RMU’s men’s track and field team is coming off an incredible season. Last year they were third in the Northeast Conference (NEC), they won the highest team GPA award, and they had a nationally ranked javelin thrower. The cross country team is also coming off a remarkable season. They finished second in the NEC and had the NEC freshman of the year. It should not come as a surprise that head cross country AND track and field coach, Michael Smith, has won the NEC Men’s Track and Field Coach of the Year two times. Most recently Coach Smith won the NEC Men’s Cross Country Coach of the Year. The list of success goes on and on, but the elephant in the room remains. Come May, there will no longer be a men’s XC or track and field team at RMU.

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RMU Men’s and Women’s Track and Field team celebrating at the NEC Championships last season.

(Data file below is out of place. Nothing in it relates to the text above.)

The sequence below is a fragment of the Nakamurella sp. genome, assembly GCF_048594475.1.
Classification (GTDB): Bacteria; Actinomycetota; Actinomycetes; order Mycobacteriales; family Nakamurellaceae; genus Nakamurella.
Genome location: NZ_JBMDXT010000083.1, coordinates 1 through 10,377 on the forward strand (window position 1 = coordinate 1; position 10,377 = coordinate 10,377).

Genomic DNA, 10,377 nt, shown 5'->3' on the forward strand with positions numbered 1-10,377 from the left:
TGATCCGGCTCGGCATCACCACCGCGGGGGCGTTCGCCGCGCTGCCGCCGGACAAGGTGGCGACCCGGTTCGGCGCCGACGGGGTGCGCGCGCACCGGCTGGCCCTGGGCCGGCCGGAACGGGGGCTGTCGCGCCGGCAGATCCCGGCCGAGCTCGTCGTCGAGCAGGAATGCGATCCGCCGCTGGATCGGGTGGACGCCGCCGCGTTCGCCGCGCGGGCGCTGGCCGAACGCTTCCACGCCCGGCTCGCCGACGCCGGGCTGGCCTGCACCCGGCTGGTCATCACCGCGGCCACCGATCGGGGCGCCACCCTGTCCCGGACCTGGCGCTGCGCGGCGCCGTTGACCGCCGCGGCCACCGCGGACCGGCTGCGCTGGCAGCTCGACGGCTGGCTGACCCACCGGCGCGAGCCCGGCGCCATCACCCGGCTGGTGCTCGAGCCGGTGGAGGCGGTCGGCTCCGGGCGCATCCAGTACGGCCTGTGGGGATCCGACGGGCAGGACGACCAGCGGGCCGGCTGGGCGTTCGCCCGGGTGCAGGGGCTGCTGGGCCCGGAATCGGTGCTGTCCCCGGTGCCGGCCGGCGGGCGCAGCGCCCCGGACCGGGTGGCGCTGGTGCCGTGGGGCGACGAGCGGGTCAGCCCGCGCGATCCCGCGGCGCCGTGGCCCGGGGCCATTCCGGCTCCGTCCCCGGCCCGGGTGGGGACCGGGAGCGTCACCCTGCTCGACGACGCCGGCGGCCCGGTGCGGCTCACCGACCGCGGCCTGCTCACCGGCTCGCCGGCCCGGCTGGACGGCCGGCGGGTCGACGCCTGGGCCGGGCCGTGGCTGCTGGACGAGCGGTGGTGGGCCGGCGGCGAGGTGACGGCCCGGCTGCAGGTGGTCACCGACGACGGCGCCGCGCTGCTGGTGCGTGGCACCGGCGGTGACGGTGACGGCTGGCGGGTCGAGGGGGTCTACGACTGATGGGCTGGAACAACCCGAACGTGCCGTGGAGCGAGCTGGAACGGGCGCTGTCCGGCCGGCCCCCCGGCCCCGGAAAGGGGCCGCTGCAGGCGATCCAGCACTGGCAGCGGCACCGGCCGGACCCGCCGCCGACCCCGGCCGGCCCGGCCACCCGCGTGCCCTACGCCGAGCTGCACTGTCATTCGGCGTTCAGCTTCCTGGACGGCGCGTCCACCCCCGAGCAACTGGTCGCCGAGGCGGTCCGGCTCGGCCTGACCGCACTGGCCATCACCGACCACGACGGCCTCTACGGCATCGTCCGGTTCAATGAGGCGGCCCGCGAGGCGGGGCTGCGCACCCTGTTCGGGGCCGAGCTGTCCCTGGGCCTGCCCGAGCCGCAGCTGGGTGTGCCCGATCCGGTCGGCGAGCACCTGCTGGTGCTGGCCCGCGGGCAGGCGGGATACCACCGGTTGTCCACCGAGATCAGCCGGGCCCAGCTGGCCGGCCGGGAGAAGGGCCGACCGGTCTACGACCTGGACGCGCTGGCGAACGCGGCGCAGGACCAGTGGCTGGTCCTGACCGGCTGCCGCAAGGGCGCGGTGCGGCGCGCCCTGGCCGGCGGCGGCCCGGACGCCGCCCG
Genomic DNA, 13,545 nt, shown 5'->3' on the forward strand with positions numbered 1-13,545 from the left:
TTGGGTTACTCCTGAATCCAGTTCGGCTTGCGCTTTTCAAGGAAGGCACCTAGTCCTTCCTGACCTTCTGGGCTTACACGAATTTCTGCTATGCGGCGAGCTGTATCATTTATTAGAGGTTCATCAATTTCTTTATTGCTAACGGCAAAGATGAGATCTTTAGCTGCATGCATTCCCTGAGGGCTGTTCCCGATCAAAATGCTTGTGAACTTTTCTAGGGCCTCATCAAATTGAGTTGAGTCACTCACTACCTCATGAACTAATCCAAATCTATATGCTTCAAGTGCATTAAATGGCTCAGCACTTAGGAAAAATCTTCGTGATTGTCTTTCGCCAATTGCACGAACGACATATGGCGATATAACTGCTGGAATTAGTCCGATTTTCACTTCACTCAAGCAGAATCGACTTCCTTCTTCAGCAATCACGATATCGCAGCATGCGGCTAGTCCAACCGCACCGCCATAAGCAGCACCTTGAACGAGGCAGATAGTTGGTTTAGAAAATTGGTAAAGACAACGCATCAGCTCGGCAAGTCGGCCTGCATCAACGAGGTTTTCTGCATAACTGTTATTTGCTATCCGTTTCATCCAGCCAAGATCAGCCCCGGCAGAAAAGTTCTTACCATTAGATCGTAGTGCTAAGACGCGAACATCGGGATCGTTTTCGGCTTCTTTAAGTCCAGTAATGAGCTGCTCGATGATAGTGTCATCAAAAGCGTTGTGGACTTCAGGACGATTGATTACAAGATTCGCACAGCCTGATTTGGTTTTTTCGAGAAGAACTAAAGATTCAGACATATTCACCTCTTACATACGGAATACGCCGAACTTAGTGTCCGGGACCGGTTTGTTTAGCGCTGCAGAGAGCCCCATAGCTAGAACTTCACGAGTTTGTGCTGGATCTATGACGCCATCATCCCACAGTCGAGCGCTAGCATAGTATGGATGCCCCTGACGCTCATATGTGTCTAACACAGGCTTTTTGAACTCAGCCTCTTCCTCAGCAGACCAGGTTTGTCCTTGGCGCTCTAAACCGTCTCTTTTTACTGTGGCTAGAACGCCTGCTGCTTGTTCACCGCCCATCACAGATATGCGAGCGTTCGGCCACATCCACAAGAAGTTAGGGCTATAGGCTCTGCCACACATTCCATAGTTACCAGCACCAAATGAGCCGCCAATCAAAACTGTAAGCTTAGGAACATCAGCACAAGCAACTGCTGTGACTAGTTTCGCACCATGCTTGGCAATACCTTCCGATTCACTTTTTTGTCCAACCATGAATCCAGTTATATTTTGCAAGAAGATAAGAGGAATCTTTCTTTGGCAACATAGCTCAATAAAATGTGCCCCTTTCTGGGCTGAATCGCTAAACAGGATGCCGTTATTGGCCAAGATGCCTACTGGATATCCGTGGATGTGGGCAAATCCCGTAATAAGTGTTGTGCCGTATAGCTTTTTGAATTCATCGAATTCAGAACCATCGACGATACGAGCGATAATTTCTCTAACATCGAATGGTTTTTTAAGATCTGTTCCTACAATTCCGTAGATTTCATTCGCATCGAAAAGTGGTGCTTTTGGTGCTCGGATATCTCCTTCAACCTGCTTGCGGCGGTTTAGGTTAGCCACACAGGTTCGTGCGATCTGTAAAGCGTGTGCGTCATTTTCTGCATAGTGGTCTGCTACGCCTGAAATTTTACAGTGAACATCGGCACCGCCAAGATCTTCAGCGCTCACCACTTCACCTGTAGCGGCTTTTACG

On the U.S Department of Education’s website they list information about athletic costs for all institutions. Game day expenses for the football team total at $394,922. For the men’s track and field team the total game day expenses are a whopping $12,257. Football and basketball combined at RMU bring in around $2.77 million in revenue. A large contribution is also made by all other men’s sports; together they bring in around $2.78 million. It takes an outstanding amount of money to run an athletic department; however, cutting athletes out of the program completely is not the only solution to make ends meet. Consider the budget sequestration in 2013. It reduced United States federal government spending by making budget cuts across the board and not just a couple of departments.  Why not cut budgets of all sports a little bit and keep everyone around? The solutions are limited, but they still exist. Unfortunately, RMU has decided to take the easy way out and cut 7 teams out completely.